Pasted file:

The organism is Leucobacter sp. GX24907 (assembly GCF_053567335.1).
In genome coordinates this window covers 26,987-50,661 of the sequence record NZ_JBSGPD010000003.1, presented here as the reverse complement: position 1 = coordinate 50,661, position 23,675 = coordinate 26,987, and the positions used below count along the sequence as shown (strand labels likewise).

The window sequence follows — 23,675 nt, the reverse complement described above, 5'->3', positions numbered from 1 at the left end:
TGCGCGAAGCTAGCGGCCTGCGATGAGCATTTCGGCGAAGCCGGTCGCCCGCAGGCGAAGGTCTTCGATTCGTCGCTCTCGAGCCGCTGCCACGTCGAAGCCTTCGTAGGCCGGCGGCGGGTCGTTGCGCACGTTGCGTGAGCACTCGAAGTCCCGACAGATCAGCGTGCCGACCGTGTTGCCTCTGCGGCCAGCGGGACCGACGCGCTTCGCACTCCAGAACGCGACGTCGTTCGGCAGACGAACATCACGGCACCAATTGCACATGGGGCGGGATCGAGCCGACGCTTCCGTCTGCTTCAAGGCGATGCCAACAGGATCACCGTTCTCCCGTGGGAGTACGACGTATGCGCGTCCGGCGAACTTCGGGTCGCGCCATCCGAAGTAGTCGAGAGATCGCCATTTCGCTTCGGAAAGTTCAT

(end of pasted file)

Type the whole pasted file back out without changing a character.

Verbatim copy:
The organism is Leucobacter sp. GX24907 (assembly GCF_053567335.1).
In genome coordinates this window covers 26,987-50,661 of the sequence record NZ_JBSGPD010000003.1, presented here as the reverse complement: position 1 = coordinate 50,661, position 23,675 = coordinate 26,987, and the positions used below count along the sequence as shown (strand labels likewise).

The window sequence follows — 23,675 nt, the reverse complement described above, 5'->3', positions numbered from 1 at the left end:
TGCGCGAAGCTAGCGGCCTGCGATGAGCATTTCGGCGAAGCCGGTCGCCCGCAGGCGAAGGTCTTCGATTCGTCGCTCTCGAGCCGCTGCCACGTCGAAGCCTTCGTAGGCCGGCGGCGGGTCGTTGCGCACGTTGCGTGAGCACTCGAAGTCCCGACAGATCAGCGTGCCGACCGTGTTGCCTCTGCGGCCAGCGGGACCGACGCGCTTCGCACTCCAGAACGCGACGTCGTTCGGCAGACGAACATCACGGCACCAATTGCACATGGGGCGGGATCGAGCCGACGCTTCCGTCTGCTTCAAGGCGATGCCAACAGGATCACCGTTCTCCCGTGGGAGTACGACGTATGCGCGTCCGGCGAACTTCGGGTCGCGCCATCCGAAGTAGTCGAGAGATCGCCATTTCGCTTCGGAAAGTTCAT